As Israel entered the third week of its Gaza blitz, Prime Minister Ehud Olmert regaled a crowd in Ashkelon with an astonishing tale.
He had, said Olmert, whistled up George Bush, interrupted him in the middle of a speech and told him to instruct Condi Rice not to vote for a U.N. resolution Condi herself had written. Bush did as told, said Olmert.
The crowd loved it. Here is the background.
After intense negotiations with Britain and France, Secretary of State Rice had persuaded the Security Council to agree on a resolution calling for a cease-fire. But Olmert wanted more time to kill Hamas.
So, here, in Olmert's words, is what happened next.
"In the night between Thursday and Friday, when the secretary of state wanted to lead the vote on a cease-fire at the Security Council, we did not want her to vote in favor.
"I said, 'Get me President Bush on the phone.' They said he was in the middle of giving a speech in Philadelphia. I said I didn't care. 'I need to talk to him now.' He got off the podium and spoke to me.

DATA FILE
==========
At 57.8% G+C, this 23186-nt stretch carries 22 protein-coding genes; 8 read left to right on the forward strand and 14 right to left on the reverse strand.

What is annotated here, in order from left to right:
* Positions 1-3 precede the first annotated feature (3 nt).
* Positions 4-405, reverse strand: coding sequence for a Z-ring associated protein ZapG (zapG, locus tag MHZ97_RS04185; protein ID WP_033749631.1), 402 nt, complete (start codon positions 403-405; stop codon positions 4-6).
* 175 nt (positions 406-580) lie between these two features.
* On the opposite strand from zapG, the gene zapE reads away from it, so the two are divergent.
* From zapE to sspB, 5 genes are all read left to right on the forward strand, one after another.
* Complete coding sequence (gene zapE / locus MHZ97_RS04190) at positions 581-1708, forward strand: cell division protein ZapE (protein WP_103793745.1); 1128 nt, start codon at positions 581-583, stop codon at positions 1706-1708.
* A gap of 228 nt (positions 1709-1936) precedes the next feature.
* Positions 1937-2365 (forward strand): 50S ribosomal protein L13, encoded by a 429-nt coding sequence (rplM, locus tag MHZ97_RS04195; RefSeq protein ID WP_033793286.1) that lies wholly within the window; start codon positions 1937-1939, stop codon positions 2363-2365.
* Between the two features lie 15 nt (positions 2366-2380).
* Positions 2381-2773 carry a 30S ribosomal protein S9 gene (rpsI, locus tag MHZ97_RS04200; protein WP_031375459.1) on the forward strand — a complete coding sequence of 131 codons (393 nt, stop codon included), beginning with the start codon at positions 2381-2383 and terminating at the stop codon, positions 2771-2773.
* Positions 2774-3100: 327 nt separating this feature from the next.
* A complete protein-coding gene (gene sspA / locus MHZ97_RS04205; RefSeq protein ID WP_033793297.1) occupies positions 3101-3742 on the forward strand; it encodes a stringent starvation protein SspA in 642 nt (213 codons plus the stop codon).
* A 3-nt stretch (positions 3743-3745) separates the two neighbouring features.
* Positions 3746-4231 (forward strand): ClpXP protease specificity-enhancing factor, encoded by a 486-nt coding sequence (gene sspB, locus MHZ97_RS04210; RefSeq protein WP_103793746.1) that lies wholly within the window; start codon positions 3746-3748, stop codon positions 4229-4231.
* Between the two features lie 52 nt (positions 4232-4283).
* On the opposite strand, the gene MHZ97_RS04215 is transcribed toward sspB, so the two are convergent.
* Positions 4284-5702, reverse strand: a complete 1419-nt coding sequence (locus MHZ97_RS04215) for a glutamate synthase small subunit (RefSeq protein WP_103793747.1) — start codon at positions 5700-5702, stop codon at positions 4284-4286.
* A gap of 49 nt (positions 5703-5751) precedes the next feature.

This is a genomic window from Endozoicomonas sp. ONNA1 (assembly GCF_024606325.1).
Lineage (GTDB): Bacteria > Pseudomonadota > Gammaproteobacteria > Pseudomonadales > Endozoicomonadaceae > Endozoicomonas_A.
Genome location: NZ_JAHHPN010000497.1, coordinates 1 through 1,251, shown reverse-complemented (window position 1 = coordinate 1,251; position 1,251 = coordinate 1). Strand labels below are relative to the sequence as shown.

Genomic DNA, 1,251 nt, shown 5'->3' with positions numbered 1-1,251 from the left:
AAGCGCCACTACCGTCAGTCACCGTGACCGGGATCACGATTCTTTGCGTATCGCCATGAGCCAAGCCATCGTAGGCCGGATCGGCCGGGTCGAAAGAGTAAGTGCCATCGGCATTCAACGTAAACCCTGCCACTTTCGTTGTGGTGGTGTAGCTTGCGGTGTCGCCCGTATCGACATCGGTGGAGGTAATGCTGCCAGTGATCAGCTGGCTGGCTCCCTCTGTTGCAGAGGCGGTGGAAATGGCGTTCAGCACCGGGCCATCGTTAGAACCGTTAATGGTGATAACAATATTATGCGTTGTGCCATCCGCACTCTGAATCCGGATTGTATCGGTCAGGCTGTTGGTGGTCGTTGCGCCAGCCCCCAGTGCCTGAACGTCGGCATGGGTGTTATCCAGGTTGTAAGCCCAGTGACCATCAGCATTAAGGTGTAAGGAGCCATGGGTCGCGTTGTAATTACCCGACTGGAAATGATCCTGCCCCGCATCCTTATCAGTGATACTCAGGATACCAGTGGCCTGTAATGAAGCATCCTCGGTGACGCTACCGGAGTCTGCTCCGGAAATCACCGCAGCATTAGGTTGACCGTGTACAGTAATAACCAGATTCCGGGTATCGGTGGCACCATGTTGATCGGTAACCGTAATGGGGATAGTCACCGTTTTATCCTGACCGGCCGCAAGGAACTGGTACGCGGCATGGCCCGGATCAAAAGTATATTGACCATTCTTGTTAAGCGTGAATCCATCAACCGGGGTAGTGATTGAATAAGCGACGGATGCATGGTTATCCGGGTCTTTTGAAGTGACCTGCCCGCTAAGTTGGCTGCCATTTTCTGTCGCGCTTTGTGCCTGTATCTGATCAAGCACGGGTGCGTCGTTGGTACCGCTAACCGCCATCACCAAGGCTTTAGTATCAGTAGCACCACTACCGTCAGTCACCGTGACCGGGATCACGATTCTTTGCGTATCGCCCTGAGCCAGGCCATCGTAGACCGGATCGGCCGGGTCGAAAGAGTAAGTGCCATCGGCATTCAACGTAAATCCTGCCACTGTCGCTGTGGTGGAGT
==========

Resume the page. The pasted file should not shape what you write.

According to Olmert, Bush was clueless.
"He said: 'Listen. I don't know about it. I didn't see it. I'm not familiar with the phrasing."
"I told him the United States could not vote in favor. It cannot vote in favor of such a resolution. He immediately called the secretary of state and told her not to vote in favor. ...
"She was left shamed. A resolution that she prepared and arranged, and in the end she did not vote in favor."
The U.N. diplomatic corps was astonished when the United States abstained on the 14-0 resolution Rice had crafted and claimed her country supported. Arab diplomats say Rice promised them she would vote for it.
State Department spokesman Sean McCormack, with Rice at the United Nations during the debate on the resolution, said Olmert's remarks were "just 100 percent, totally, completely untrue."
But the White House cut Rice off at the knees, saying only that there were "inaccuracies" in the Olmert story. The video does not show Bush interrupting his speech to take any call.
Yet, the substance rings true and is widely believed, and Olmert is happily describing the egg on Rice's face:
"He (Bush) gave an order to the secretary of state, and she did not vote in favor of it -- a resolution she cooked up, phrased, organized and maneuvered for. She was left pretty shamed. ..."
With Bush and Rice leaving office in hours, and Olmert in weeks, the story may seem to lack significance.